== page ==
In short, disciplinary punishments are lawful in Nevada as long as they are not excessive or physically debilitating.

Physical abuse against a child in Nevada can manifest itself as an injury, an illness, unjustifiable pain,5 or even a cosmetic disfigurement.6 To prove the existence of physical abuse, prosecutors often rely on medical records and medical experts.7

1.1.1. Physical abuse resulting in death

An alleged act of child abuse may be charged as first-degree murder under Nevada law if the child dies from the abuse.8 If the child survives but the alleged abuse was very grave, the charge may then be attempted murder.9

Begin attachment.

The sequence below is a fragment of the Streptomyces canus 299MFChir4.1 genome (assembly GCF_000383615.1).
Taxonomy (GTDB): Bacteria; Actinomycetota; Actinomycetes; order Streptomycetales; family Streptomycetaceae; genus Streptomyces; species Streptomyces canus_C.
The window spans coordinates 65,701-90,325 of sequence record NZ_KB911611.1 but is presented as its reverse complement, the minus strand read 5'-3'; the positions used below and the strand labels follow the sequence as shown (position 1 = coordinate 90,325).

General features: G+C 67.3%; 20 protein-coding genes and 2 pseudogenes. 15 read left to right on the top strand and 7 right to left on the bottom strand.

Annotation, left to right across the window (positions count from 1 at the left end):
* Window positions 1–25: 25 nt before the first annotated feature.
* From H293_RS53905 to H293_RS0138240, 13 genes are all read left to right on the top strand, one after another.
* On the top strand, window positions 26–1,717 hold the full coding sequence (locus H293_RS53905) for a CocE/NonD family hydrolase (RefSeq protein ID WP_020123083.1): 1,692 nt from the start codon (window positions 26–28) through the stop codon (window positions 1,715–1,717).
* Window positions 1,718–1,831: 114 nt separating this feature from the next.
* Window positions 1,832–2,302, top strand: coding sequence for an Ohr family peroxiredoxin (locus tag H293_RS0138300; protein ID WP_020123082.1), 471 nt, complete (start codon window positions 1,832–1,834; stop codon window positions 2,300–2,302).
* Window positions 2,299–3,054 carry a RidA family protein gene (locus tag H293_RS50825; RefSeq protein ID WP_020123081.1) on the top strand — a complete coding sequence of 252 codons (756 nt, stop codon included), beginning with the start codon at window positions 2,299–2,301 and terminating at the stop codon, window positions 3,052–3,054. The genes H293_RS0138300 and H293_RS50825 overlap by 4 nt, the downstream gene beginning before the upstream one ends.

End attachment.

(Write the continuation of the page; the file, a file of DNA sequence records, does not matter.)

Note that a person accused of an act of child abuse causing death may be convicted of only murder or child abuse, not both. This is because "double jeopardy" laws bar people from being convicted of similar crimes for the same criminal act.10

But if a person commits more than one act of child abuse and the child dies, then that person may be convicted of both murder and child abuse.11 This is because some of the abuse was unrelated to the abuse that caused the child's death.

1.1.2. Shaken baby syndrome

Shaken baby syndrome ("SBS") is a type of child abuse in which someone shakes a baby violently, usually in order to quiet him/her. Also called "Abusive Head Trauma," SBS can cause serious physical as well as mental injuries and is potentially lethal.12